3. Interpretation and Education:

Firstly the visitor gets to meet the owner, who is an islander bred, born and raised, when people travel to a destination they usually prefer to meet someone who has lived in the place that they want to learn about, and on Inishbofin Farm Simon is one of only three people actually born on the Island in the last seventy years. Simon's wealth of knowledge on Inishbofin and his lifelong involvement in farming, tourism and community development will give the visitor a great interpretation and education about life on Inishbofin, both from the farming background and in general. When out on the farm visitors are informed about the landscape and the history of the areas they are walking around with the opportunity to see and hear the different birds and animals throughout the farm. As an example many visitors are astounded that they can hear the rare corncrake while they are walking around the farm.

4. Contributing to Conservation:

On a local level, Simon is one of the two original founding members of the Inishbofin Conservation Initiative, which was founded to sponsor important work on the island, including the “Save the Dunes” project on Dumhach Beach. On a national level, Simon is a member of the Irish Whale and Dolphin Group.

5. Benefiting Local Communities:

Inishbofin Farm is an active farm on the island and benefits the community in many ways. Simon employs local labour at certain times of the year when the activity on the farm demands extra help. The farm exports lamb/sheep which is a source of revenue for the freight boat which is a local employer. The farm is the biggest supplier of Inishbofin lamb to the island food festival each year. The local tourism community also benefits by having the opportunity to advertise the farm and its experiences to its customer base which will bring an increase in the number of passengers for the local ferry owners and the island’s hotels, bars, and restaurants will benefit as the visitors will need to eat/drink/stay while on the island.

6. Visitor Satisfaction:

Visitors’ satisfaction rates will be continual through visitors’ comments (visitors’ book, email) and visitors are encouraged to inform us of anything they think could be improved on or something they discovered elsewhere that could work as part of the farming experience. Inishbofin Farm will register on Tripadvisor and Facebook before the season starts this year.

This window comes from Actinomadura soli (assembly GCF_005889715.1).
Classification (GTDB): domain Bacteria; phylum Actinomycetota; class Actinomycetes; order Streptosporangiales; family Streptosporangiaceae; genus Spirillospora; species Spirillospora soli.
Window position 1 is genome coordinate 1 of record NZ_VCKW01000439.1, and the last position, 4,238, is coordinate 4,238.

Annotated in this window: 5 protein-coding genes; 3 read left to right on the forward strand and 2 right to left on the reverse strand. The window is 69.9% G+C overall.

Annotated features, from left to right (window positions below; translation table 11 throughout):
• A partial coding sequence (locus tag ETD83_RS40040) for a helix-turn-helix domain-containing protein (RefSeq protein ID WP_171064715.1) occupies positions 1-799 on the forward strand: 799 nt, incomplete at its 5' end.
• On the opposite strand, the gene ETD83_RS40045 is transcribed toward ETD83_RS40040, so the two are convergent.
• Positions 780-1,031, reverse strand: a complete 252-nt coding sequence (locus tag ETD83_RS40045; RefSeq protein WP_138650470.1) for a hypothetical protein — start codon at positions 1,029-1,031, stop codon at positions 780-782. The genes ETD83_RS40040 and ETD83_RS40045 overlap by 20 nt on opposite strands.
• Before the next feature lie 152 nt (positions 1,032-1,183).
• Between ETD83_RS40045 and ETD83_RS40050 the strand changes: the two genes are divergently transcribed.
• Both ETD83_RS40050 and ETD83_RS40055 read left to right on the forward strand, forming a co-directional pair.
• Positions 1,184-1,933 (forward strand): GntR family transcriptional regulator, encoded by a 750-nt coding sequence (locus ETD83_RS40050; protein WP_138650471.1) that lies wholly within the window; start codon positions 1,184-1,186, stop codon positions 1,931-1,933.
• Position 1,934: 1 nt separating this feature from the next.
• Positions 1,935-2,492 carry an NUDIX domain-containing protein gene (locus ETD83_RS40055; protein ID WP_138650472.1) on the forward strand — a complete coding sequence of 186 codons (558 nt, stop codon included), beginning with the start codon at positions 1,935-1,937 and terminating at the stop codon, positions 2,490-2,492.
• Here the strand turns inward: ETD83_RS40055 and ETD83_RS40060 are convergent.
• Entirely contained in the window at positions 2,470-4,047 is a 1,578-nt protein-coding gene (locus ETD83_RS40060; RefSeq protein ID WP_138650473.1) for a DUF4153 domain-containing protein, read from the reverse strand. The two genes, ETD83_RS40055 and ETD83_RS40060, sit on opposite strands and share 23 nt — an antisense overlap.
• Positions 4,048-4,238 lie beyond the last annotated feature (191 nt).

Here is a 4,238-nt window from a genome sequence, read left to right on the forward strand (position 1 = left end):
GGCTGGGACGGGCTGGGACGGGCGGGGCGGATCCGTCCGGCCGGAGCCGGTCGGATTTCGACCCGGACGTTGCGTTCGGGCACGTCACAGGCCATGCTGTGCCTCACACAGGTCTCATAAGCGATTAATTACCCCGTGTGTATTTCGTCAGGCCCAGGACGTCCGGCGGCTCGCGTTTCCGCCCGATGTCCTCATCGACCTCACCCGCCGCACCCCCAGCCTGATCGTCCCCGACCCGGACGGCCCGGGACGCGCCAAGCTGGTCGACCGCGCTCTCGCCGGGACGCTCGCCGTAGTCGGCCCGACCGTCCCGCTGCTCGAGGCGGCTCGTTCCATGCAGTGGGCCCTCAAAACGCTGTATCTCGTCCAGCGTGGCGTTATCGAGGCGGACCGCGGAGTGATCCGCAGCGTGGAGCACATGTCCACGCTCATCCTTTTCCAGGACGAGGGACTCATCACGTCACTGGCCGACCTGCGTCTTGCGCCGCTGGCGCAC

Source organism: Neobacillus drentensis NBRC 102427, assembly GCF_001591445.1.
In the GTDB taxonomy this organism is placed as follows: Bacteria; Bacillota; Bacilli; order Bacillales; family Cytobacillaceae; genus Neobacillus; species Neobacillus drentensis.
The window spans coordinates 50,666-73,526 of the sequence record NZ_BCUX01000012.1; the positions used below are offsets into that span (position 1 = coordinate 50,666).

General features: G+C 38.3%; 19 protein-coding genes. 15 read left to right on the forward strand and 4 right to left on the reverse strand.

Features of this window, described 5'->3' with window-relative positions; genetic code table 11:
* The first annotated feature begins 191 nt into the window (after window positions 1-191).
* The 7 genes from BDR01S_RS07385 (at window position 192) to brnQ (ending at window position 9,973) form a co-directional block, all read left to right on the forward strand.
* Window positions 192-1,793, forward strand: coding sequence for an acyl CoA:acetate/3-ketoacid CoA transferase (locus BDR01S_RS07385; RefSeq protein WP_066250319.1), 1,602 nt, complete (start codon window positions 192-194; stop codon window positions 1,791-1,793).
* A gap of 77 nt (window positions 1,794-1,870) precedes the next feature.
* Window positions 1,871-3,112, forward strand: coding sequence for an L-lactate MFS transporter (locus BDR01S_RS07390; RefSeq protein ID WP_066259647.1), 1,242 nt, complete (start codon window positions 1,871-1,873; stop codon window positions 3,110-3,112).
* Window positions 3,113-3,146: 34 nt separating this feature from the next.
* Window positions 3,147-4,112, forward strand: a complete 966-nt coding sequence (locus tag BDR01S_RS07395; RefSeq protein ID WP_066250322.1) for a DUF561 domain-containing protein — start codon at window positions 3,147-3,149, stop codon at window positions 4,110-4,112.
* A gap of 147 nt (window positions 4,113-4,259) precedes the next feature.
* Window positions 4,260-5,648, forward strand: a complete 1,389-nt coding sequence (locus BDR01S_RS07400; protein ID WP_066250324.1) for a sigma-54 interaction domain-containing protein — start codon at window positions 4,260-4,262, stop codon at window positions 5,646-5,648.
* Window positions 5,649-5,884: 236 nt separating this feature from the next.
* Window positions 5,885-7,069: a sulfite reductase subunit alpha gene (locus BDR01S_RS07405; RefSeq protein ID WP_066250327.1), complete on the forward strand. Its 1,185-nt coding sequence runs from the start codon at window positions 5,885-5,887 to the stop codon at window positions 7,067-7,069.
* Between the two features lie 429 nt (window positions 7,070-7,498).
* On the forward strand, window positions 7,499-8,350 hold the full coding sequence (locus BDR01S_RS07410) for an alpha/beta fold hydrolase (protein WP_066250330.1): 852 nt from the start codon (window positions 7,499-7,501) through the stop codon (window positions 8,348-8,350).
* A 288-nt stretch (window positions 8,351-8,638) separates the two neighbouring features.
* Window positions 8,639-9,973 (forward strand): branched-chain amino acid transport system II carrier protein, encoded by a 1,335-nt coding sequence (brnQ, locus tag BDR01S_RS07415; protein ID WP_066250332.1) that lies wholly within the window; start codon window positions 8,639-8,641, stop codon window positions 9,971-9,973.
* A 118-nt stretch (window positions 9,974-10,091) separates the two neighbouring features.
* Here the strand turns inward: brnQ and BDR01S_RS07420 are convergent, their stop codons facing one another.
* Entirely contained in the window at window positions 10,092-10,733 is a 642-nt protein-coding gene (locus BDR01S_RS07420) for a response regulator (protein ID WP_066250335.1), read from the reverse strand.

7. Responsible Marketing:

The vast majority of our marketing for the Inishbofin Farm and our Eco Experiences will be done online through our website. Any printed material will be on recycled paper but the intention is to keep this to a very minimum.

8. Cultural Respect and Awareness:

Inishbofin Farm wishes that all visitors enjoy their experience(s) with the farms activities and the message to all customers is to respect all animals and wildlife. The visitors are informed to respect the Leave no Trace principles while on Inishbofin. Visitors are encouraged to interact with the locals and to use the local hotels, pub, shop, restaurants, craft and heritage shops, community centre, diving, cycling, horse riding and angling and all island activity which will enhance the visitors experience of the islands culture and at all times to be aware of and respect the small island that they are visiting.

Additional information on EcoTourism

Ecotourism Ireland:

The International Ecotourism Society (TIES)

The International Ecotourism Club:

Responsible Travel:

Clifden Eco Beach Camping:

Rock Farm Slane:

Dolphin Watch Carrigaholt:

Environmental Conservation Organisation that Inishbofin Farm supports:

Leave No Trace:

Irish Whale and Dolphin Group:

Fairtrade Ireland:

Inishbofin Conservation Initiative:

Links to Environmental Conservation Organisations:

Friends of the Earth Ireland:

Friends of the Irish Environment:

Coastwatch Europe:


Global Action Plan:

Native Woodland Trust:

Organisations that promote responsible travel:

Sustainable Travel International:

Responsible Travel:

Global Sustainable Tourism Council: